Libertarianism
    Libertarianism, in the strictest sense, is the political philosophy that holds individual liberty as the basic moral principle of society. In the broadest sense, it is any political philosophy which approximates this view...

    , Anarchism
    Anarchism
    Anarchism is generally defined as the political philosophy which holds the state to be undesirable, unnecessary, and harmful, or alternatively as opposing authority in the conduct of human relations...

    , Agorism
    Agorism
    Agorism is a political philosophy founded by Samuel Edward Konkin III and developed with contributions by J. Neil Schulman that holds as its ultimate goal bringing about a society in which all "relations between people are voluntary exchanges – a free market." The term comes from the Greek...

    , and Classical Liberalism
    Classical liberalism
    Classical liberalism is the philosophy committed to the ideal of limited government, constitutionalism, rule of law, due process, and liberty of individuals including freedom of religion, speech, press, assembly, and free markets....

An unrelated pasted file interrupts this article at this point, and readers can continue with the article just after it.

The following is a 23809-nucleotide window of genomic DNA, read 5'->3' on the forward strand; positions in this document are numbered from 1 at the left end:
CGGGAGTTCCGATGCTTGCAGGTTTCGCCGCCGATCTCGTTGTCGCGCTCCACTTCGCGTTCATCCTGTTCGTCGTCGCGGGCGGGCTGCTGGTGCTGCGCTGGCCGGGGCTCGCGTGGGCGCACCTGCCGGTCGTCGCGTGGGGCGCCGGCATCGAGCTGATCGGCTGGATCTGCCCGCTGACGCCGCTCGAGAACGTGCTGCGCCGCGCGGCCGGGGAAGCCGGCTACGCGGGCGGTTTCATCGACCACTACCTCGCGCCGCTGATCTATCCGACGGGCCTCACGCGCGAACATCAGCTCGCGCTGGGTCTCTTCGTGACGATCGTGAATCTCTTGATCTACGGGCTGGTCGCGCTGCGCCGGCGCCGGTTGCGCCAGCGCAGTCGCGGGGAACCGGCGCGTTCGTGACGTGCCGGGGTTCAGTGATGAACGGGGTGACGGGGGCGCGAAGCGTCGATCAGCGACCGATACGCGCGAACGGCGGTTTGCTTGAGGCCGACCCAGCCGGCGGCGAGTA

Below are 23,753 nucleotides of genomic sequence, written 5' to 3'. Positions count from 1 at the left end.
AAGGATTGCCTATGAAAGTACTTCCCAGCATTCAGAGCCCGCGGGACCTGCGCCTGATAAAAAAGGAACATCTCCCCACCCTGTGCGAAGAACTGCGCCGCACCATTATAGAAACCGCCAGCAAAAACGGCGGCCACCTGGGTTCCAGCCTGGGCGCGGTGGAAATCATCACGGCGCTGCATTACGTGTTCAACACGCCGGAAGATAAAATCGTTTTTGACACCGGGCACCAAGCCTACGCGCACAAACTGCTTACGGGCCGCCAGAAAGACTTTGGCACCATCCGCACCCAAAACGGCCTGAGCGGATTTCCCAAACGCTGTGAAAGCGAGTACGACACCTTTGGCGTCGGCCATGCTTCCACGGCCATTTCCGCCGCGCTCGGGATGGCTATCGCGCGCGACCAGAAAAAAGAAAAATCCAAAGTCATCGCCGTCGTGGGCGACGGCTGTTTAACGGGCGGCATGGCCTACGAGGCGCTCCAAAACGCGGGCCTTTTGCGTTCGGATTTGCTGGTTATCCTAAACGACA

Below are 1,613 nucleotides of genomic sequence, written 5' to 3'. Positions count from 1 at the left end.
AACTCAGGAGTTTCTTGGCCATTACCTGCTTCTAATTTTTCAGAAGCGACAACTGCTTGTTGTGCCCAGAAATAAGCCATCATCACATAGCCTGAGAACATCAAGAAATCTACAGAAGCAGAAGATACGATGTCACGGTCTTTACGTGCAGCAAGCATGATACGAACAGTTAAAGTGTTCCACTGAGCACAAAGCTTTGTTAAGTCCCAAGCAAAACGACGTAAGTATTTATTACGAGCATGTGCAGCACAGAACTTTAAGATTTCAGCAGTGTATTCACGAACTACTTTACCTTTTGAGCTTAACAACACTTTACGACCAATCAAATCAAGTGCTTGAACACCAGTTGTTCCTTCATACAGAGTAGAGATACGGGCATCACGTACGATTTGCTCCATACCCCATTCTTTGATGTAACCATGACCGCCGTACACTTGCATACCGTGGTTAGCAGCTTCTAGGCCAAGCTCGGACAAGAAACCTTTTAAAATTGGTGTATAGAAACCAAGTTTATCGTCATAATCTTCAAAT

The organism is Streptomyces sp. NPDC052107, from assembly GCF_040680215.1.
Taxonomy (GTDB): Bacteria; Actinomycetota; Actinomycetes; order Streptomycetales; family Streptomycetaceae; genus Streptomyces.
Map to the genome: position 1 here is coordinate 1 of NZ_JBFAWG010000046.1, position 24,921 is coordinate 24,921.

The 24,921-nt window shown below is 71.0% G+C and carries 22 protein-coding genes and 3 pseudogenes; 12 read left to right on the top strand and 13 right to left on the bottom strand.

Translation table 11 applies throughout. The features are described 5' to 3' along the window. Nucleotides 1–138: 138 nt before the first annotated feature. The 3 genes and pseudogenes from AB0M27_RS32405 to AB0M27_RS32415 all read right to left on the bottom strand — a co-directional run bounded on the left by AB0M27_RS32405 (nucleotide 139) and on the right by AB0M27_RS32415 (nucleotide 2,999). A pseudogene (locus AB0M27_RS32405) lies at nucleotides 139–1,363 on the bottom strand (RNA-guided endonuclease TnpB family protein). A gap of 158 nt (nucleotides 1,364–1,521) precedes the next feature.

are modern philosophies that reject core elements of Legalism.
  • Zero tolerance
    Zero tolerance
    Zero tolerance imposes automatic punishment for infractions of a stated rule, with the intention of eliminating undesirable conduct. Zero-tolerance policies forbid persons in positions of authority from exercising discretion or changing punishments to fit the circumstances subjectively; they are...

    , a philosophy of punishment which calls for a rigid and strict set of consequences for infractions (although not necessarily harsh in nature).

Sources

  • Barbieri-Low, Anthony, trans. The Standard Measure of Shang Yang (344 B.C.) (2006)
  • Creel, H.G. “The Totalitarianism of the Legalists.” Chinese Thought from Confucius to Mao Tsê-tung. Chicago: The University of Chicago Press, 1953.
  • Duyvendak, J.J.L., trans. The Book of Lord Shang: A Classic of the Chinese School of Law. London: Probsthain, 1928.
  • Graham, A.C., Disputers of the TAO: Philosophical Argument in Ancient China (Open Court 1993). ISBN 0-8126-9087-7